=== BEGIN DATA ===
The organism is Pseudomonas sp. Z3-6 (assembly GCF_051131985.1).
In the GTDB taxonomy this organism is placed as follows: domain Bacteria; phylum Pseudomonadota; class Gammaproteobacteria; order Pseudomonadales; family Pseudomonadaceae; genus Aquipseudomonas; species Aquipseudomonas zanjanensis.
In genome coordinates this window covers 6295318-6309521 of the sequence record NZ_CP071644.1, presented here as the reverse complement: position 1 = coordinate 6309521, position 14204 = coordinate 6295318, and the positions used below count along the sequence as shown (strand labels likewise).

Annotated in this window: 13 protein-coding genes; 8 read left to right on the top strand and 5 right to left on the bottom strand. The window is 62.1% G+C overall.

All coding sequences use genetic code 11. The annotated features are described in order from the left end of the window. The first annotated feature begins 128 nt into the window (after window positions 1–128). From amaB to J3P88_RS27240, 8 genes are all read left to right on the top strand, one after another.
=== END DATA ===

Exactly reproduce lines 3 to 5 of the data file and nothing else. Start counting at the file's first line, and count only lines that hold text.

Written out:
In genome coordinates this window covers 6295318-6309521 of the sequence record NZ_CP071644.1, presented here as the reverse complement: position 1 = coordinate 6309521, position 14204 = coordinate 6295318, and the positions used below count along the sequence as shown (strand labels likewise).

Annotated in this window: 13 protein-coding genes; 8 read left to right on the top strand and 5 right to left on the bottom strand. The window is 62.1% G+C overall.

All coding sequences use genetic code 11. The annotated features are described in order from the left end of the window. The first annotated feature begins 128 nt into the window (after window positions 1–128). From amaB to J3P88_RS27240, 8 genes are all read left to right on the top strand, one after another.